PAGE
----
Alcohol ingestion decreases post-exercise rates of muscle protein synthesis, but the mechanism(s) (e.g., increased protein breakdown) underlying this observation are unknown. Autophagy is an intracellular "recycling" system required for homeostatic substrate and organelle turnover; its dysregulation may provoke apoptosis and lead to muscle atrophy. We investigated the acute effects of alcohol ingestion on autophagic cell signaling responses to a bout of concurrent (combined resistance- and endurance-based) exercise. In a randomized cross-over design, 8 physically active males completed three experimental trials of concurrent exercise with either post-exercise ingestion of alcohol and carbohydrate (12±2 standard drinks; ALC-CHO), energy-matched alcohol and protein (ALC-PRO), or protein (PRO) only. Muscle biopsies were taken at rest and 2 and 8 h post-exercise. Select autophagy-related gene (Atg) proteins decreased compared to rest with ALC-CHO (P<0.05), but not ALC-PRO. There were parallel increases (P<0.05) in p62 and PINK1, commensurate with a reduction in BNIP3 content, indicating a diminished capacity for mitochondria-specific autophagy (mitophagy) when alcohol and carbohydrate were coingested. DNA fragmentation increased in both alcohol conditions (P<0.05); however, nuclear AIF accumulation preceded this apoptotic response with ALC-CHO only (P<0.05). In contrast, increases in the nuclear content of p53, TFEB and PGC-1α in ALC-PRO were accompanied by markers of mitochondrial biogenesis at the transcriptional (Tfam, SCO2, NRF-1) and translational (COXIV, ATPAF1, VDAC1) level (P<0.05). We conclude that alcohol ingestion following exercise triggers apoptosis, whereas the anabolic properties of protein coingestion may stimulate mitochondrial biogenesis to protect cellular homeostasis.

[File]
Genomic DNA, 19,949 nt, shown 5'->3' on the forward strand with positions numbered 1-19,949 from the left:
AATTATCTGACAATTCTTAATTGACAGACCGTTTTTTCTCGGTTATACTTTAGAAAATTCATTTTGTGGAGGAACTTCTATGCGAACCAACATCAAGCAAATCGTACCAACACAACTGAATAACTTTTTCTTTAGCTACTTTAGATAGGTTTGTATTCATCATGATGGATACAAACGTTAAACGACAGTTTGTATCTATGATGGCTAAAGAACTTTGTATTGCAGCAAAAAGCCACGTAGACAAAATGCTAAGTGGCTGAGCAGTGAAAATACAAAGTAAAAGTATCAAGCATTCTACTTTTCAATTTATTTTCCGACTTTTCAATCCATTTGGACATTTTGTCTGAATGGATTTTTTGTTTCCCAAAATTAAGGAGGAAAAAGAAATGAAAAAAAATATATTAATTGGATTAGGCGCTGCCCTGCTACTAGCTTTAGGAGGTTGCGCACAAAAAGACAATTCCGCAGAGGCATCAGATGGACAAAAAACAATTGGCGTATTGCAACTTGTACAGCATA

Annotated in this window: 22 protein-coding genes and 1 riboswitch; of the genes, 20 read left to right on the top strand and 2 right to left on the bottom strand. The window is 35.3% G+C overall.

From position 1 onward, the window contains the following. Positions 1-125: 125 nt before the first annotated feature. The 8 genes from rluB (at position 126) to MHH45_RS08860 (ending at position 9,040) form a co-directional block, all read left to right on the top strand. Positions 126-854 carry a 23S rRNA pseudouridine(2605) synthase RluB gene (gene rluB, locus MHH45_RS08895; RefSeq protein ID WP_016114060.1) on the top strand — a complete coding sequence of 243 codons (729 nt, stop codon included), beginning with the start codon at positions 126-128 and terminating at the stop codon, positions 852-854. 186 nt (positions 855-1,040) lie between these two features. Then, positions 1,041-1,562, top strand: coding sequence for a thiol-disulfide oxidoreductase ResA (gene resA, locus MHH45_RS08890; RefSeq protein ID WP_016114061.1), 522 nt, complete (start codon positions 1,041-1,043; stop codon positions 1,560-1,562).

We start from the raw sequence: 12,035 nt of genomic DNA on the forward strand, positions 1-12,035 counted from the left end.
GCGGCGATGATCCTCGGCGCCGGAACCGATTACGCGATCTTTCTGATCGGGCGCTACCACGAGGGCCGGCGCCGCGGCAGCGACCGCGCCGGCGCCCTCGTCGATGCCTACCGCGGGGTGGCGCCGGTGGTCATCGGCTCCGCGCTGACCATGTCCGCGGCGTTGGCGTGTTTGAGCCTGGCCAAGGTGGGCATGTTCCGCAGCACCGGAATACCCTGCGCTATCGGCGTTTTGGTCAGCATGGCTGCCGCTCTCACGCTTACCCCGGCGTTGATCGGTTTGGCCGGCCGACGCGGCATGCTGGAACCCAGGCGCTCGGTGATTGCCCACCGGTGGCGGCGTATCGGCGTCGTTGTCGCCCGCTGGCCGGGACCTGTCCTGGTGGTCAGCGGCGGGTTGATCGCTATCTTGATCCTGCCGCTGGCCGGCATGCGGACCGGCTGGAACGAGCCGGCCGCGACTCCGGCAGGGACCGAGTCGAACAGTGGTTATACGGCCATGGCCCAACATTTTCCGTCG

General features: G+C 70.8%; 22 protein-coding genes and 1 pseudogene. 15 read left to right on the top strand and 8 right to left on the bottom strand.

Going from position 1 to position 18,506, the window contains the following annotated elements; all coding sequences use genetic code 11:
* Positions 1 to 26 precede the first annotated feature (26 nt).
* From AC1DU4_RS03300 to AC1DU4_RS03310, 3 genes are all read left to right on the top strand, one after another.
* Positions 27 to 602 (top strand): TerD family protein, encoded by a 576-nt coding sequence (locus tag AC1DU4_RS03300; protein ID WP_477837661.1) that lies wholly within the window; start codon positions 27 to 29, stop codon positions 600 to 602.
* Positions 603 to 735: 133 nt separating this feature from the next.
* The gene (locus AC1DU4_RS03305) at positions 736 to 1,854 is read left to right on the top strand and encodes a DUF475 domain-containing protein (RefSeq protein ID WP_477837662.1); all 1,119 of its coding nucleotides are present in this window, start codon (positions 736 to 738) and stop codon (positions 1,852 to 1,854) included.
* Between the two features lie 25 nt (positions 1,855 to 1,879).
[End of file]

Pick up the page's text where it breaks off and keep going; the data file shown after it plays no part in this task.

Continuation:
- Copyright © 2016, American Journal of Physiology-Endocrinology and Metabolism